Lee Harris, writing an essay entitled "The Intellectual Origins of America-Bashing" in Policy Review, traces the Left's anti-Americanism to Marxist theorist Paul Baran's theory of how the United States caused Third World poverty.
Yet those who still claim to derive their heritage from Marx are mostly unwilling to acknowledge that their political aims are merely utopian, not scientific. How is that possible?
There might be several reasons advanced for this, but certainly one of them is Paul Baran. A Polish born American economist and a Marxist, Baran is the author of The Political Economy of Growth (Monthly Review Press, 1957). In it, for the first time in Marxist literature, Baran propounded a causal connection between the prosperity of the advanced capitalist countries and the impoverishment of the Third World. It was no longer the case, as it was for Marx, that poverty — as well as idiocy — was the natural condition of man living in an agricultural mode of production. Rather, poverty had been introduced into the Third World by the capitalist system. The colonies no longer served the purpose of consuming overstocked inventories, but were now the positive victims of capitalism.
What needs to be stressed here is that, prior to Baran, no Marxist had ever suspected that capitalism was the cause of the poverty of the rest of the world. Not only had Marx and Engels failed to notice this momentous fact, but neither had any of their followers. Yet this omission was certainly not due to Marx’s lack of knowledge about, or interest in, the question of European colonies. In his writing on India, Marx shows himself under no illusions concerning the brutal and mercenary nature of British rule. He is also aware of the “misery and degradation” effected by the impact of British industry’s “devastating effects” on India. Yet all of this is considered by Marx to be a dialectical necessity; that is to say, these effects were the unavoidable precondition of India’s progress and advance — an example of the “creative destruction” that Schumpeter spoke of as the essence of capitalist dynamics. Or, as Marx put it in On Colonialism: “[T]he English bourgeoisie . . . will neither emancipate nor materially mend the social condition of the mass of the [Indian] people . . . but . . . what they will not fail to do is to lay down the material premises for both” the emancipation and the mending of this social condition.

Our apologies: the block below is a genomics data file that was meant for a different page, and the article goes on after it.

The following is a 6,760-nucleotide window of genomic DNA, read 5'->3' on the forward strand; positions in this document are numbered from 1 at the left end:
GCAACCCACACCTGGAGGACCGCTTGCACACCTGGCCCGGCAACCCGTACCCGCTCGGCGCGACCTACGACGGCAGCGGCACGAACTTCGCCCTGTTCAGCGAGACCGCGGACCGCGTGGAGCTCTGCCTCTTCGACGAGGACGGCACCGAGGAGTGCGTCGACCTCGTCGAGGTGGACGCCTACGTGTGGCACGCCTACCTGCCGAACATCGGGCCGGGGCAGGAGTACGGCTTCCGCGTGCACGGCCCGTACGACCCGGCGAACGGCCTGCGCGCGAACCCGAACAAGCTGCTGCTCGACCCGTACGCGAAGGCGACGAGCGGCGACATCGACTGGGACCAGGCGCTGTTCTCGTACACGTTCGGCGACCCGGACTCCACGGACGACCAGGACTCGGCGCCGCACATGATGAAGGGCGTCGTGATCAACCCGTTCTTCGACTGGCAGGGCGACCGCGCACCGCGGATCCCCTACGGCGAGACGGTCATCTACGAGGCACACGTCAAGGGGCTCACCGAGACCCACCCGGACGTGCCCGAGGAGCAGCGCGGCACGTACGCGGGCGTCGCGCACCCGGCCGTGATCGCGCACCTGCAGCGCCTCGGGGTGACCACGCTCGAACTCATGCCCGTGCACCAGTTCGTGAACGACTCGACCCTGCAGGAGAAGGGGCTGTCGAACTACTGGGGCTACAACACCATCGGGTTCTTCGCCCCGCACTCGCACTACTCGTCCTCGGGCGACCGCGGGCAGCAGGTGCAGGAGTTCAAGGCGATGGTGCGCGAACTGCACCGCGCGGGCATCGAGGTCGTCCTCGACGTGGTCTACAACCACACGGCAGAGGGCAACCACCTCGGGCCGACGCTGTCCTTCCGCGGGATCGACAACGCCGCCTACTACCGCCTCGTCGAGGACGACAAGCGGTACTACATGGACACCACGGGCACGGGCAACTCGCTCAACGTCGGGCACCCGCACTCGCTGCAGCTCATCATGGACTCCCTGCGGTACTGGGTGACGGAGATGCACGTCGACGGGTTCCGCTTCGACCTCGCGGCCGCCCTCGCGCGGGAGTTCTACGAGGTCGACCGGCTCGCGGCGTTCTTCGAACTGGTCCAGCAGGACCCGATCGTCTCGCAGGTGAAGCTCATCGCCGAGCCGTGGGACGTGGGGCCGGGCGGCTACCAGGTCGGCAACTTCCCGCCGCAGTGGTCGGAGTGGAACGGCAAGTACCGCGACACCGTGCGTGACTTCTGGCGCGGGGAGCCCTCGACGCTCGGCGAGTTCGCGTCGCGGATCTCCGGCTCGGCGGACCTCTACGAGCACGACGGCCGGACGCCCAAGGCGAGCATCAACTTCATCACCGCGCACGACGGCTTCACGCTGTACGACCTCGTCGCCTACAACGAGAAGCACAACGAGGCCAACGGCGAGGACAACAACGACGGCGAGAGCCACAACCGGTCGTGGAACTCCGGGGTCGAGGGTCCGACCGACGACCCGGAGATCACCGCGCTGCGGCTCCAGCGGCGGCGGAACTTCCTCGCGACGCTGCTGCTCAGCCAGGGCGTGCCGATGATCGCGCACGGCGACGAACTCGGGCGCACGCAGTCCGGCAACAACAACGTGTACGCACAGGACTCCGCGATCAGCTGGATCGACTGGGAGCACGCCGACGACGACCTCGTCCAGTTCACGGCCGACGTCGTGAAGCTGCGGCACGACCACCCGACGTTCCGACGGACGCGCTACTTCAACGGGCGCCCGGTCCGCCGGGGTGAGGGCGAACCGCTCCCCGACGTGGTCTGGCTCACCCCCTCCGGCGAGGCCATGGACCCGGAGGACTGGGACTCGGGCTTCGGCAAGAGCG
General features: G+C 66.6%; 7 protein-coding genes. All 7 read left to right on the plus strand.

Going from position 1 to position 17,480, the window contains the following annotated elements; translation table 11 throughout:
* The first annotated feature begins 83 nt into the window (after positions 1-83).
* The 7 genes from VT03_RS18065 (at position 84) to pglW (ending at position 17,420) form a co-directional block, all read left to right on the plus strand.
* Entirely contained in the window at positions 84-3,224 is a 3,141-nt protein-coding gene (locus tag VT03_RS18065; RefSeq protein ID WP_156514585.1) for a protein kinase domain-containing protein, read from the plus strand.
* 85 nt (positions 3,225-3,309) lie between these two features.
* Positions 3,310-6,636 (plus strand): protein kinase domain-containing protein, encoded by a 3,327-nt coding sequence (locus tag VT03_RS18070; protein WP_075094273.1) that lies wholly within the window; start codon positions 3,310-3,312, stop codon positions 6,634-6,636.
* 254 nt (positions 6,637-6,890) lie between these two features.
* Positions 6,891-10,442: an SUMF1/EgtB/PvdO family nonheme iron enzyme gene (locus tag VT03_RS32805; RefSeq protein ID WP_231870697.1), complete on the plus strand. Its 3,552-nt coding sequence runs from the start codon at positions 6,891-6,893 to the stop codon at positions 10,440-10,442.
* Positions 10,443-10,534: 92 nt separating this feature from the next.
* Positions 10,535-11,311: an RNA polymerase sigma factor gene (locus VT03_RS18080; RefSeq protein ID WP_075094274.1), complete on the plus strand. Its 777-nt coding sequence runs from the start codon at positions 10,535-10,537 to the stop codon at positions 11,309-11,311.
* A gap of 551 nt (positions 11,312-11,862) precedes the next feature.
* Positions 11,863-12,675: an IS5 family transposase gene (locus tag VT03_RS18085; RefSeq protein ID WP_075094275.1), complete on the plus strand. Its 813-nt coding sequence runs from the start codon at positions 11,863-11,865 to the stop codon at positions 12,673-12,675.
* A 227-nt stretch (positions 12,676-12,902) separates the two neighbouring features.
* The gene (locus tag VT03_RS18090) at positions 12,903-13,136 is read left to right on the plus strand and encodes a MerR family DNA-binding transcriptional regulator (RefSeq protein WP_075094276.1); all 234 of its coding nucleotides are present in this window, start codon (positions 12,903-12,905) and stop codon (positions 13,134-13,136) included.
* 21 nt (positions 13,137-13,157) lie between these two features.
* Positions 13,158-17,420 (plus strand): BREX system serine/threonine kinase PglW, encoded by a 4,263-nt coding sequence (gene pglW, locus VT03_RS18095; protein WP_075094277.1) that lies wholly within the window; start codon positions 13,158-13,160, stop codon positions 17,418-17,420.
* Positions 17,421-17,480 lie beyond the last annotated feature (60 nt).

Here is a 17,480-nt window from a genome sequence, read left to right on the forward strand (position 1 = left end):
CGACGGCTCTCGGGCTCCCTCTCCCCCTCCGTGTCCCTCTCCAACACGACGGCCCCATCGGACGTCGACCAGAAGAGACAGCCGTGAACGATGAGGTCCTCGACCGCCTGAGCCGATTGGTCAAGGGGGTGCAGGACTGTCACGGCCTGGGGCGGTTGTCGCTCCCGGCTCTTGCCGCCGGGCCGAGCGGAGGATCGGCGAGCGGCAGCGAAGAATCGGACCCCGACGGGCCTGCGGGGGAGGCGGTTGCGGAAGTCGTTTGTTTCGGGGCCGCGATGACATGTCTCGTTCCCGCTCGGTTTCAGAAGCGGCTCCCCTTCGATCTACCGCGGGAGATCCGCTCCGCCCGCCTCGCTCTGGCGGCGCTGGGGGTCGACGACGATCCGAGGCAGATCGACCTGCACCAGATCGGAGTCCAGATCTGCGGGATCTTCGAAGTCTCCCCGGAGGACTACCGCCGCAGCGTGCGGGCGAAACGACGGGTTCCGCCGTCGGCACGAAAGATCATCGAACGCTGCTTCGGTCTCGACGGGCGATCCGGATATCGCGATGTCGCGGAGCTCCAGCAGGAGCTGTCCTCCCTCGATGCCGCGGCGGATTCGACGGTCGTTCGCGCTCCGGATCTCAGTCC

Baran's theory became widely accepted among Marxists in spite of its flimsy construction. There are numerous obvious reasons why it is wrong. The Third World was poor before the United States became a major factor in world trade. Countries which have economically isolated their economies from the world economy (parenthetically, the Arab non-oil producing countries are notable for their high tariffs, low levels of trade, and few are members of the World Trade Organisation) have done very poorly economically. Therefore world trade could not have been a means whereby their wealth was drained from them into the Western countries. Countries that were actively hostile to the US and united in rival blocs did not prosper. When the absence of the proposed mechanism of impoverishment still led to impoverishment was obviously time to look for another cause for economic failure. But even with the real world evidence running against them the true believers in Marxism had such an emotional investment in their ideology that they were not about to give up their faith. Rationalisation became the order of the day.